Old Mutual is set to offload its Italian stake following its announcement on Friday that it has entered into a short period of exclusive negotiations with Cinven, the owner of Ergo Italia, regarding the sale of Old Mutual Wealth Italy.
Although the company said there was certainty at this stage that the negotiations would lead to a transaction, analysts said the conclusion of the transaction was a mere formality as Old Mutual had made its plans to restructure the investment and assets management portfolio public.
The strategic review by Old Mutual announced by the chief executive, Bruce Hemphill, last year sought to split the group in four separate entities.
The four groups will be: Old Mutual Wealth based in the UK; Old Mutual Emerging Markets based in South Africa; Old Mutual Asset Management based in the US; and Nedbank. These will operate as independent businesses, which could unlock significant value for shareholders and free capital. Old Mutual Wealth Italy is owned by Old Mutual Wealth.
Old Mutual provides investment, savings, insurance and banking services to 18.9 million customers in Africa, America, Asia and Europe. The group was founded in South Africa in 1845. Old Mutual was not available on Friday for comment on the possible Italian sale.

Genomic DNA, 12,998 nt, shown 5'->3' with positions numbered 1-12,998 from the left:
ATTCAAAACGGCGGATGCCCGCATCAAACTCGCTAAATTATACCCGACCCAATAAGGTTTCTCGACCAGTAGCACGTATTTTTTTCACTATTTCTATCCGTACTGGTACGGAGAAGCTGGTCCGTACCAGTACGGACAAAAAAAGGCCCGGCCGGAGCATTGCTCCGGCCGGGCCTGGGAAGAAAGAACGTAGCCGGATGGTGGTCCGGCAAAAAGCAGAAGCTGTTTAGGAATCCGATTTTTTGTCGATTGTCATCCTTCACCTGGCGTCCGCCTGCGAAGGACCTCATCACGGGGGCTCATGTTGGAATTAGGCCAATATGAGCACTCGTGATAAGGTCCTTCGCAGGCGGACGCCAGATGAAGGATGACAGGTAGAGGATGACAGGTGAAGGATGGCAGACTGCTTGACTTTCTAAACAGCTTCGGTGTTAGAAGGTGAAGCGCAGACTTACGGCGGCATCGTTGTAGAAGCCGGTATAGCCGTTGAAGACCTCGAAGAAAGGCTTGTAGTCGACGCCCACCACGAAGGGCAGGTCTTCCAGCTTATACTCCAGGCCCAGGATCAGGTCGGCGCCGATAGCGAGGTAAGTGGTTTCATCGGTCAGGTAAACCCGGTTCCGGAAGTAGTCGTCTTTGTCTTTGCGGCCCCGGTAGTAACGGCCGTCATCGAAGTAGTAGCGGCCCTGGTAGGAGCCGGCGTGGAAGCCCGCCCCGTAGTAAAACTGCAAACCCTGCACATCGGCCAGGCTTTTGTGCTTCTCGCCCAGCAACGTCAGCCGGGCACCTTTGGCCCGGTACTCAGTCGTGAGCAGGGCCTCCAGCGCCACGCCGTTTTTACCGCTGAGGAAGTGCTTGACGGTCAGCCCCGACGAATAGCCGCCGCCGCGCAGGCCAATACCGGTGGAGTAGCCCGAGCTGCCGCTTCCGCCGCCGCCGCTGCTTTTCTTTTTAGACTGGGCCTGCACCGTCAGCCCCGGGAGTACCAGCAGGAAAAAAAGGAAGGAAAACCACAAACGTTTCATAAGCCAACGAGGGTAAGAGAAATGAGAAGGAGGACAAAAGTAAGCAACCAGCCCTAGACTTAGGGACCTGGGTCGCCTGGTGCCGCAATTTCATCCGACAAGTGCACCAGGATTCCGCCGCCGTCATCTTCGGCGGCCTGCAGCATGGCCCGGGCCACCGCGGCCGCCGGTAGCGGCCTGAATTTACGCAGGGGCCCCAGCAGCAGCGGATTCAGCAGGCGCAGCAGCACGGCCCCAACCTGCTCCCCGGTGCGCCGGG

The potential buyer, Ergo Italia, operates in the property-casualty, life and health insurance segments with its subsidiaries Ergo Previdenza and Ergo Assicurazioni.
The group said in 2014 that premium income stood at e359 million (R5 billion). The group ranks 29th in the Italian life insurance and 30th in the non-life insurance market.
Brad Preston, a portfolio manager at Mergence Investment Managers, said the announcement was part of the overall break-up of the business. Preston said it would not be difficult to dispose of the Italian business as it was run as a “relative stand-alone”.
“Old Mutual group needs to reduce gearing to be able to complete the group break-up so a sale of the Italian business and then the US asset management business are probably the first steps before they can list or sell the Old Mutual Wealth business in the UK and then list the South African business and unbundle Nedbank to South African shareholders,” Preston said.
Nico Smuts, an analyst at 36ONE Asset Management, agreed with Preston about Old Mutual’s intention about its Italian business.
“Old Mutual is simplifying its structure in preparation for the upcoming managed separation process. I believe that the group intends to sell Old Mutual Wealth Italy because it is a non-core business and would not fit within any of the four segments,” Smuts said.
Old Mutual shares closed 0.62 percent higher at R38.84 a share on the JSE on Friday.